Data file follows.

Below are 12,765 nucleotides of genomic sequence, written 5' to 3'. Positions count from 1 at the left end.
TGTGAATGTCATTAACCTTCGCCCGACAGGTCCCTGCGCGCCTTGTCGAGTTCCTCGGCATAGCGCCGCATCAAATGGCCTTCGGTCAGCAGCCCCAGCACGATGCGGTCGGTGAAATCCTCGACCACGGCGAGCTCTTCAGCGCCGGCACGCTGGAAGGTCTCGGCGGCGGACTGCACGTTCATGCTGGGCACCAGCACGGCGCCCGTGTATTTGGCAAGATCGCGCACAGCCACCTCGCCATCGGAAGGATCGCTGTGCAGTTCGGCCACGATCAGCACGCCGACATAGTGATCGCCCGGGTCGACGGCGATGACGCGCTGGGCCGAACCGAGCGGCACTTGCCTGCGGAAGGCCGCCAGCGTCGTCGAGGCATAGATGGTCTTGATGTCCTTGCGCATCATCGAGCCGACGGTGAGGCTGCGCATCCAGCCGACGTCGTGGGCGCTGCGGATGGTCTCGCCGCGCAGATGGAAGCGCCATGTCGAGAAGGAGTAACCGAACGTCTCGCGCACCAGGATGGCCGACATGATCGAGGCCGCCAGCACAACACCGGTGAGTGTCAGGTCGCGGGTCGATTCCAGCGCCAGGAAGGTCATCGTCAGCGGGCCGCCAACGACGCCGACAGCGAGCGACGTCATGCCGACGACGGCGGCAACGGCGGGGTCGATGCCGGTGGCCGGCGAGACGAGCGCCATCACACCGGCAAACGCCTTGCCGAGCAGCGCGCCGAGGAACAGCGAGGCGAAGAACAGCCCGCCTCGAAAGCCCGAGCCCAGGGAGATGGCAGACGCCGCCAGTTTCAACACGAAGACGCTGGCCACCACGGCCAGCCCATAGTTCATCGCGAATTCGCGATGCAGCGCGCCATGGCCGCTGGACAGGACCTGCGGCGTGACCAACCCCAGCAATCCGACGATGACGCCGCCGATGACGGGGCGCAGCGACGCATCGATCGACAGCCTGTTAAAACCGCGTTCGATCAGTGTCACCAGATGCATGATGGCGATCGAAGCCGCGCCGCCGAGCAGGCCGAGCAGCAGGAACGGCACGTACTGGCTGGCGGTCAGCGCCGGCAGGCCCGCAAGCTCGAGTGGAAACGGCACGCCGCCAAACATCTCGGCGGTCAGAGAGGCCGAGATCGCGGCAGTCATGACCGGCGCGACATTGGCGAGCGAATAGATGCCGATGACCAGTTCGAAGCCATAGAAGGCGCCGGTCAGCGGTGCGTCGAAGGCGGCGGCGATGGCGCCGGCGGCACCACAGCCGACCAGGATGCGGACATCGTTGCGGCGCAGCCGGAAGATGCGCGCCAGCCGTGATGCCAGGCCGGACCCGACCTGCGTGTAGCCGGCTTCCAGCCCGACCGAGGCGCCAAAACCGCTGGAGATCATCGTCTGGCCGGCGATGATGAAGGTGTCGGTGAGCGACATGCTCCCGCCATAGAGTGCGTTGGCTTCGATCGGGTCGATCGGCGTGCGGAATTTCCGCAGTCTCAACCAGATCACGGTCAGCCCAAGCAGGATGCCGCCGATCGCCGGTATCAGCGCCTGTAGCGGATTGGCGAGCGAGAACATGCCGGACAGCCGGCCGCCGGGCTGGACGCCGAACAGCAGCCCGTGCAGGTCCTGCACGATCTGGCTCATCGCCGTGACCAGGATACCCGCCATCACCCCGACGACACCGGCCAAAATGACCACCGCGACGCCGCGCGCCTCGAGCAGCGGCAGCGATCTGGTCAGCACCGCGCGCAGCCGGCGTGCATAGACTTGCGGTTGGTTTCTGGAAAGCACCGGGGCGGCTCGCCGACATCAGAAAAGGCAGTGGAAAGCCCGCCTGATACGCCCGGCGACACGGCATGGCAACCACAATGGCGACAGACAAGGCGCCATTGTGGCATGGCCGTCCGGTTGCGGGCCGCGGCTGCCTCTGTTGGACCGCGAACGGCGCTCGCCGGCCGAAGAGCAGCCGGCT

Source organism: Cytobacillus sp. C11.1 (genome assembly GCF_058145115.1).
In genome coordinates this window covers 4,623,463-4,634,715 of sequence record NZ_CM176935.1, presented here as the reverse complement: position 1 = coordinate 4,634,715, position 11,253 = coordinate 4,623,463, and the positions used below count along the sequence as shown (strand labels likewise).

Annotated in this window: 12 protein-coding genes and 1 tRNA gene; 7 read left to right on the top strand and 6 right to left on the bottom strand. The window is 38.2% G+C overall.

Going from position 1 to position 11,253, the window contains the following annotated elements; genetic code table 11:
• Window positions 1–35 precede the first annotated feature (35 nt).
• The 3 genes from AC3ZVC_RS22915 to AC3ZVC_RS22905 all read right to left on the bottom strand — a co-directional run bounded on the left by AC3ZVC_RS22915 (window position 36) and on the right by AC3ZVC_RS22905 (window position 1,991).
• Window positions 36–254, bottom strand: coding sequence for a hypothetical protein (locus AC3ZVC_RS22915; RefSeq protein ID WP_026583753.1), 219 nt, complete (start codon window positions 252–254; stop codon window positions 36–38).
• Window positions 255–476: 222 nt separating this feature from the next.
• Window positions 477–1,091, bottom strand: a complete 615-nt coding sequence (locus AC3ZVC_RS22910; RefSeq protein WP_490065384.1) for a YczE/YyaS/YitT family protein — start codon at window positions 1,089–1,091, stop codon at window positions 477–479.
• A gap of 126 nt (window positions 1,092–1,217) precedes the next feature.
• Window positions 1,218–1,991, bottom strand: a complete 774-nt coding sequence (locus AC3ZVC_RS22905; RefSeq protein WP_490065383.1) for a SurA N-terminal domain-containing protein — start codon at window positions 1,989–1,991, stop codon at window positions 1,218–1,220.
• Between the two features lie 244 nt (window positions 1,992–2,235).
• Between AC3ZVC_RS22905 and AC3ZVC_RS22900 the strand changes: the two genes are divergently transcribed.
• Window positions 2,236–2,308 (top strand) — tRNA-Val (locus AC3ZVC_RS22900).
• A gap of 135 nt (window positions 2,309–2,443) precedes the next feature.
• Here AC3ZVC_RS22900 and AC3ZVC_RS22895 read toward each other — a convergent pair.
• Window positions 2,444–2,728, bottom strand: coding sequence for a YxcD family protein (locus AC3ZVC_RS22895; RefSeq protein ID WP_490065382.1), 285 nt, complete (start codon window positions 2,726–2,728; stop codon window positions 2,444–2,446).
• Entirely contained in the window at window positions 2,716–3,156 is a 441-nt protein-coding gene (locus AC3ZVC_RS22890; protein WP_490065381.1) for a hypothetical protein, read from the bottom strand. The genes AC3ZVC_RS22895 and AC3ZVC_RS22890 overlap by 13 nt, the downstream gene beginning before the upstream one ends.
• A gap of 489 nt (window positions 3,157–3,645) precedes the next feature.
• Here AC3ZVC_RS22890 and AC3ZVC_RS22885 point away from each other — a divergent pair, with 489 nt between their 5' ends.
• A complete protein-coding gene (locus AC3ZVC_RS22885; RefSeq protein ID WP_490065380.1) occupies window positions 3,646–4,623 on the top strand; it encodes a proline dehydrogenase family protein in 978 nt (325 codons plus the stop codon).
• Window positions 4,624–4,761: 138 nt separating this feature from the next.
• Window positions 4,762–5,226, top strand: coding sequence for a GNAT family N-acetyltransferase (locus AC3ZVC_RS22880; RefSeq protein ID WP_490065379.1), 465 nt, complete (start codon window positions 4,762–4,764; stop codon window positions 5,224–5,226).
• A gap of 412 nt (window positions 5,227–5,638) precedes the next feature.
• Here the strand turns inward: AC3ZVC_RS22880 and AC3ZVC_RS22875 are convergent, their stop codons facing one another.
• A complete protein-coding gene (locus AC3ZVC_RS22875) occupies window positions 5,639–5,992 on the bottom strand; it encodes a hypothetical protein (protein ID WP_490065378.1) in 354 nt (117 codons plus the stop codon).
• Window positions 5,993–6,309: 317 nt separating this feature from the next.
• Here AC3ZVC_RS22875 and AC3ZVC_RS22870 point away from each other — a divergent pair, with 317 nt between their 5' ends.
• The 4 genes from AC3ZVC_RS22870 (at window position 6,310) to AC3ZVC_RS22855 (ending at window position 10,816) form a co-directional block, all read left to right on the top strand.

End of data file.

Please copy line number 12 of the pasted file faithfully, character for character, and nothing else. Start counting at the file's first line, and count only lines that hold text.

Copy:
• A gap of 126 nt (window positions 1,092–1,217) precedes the next feature.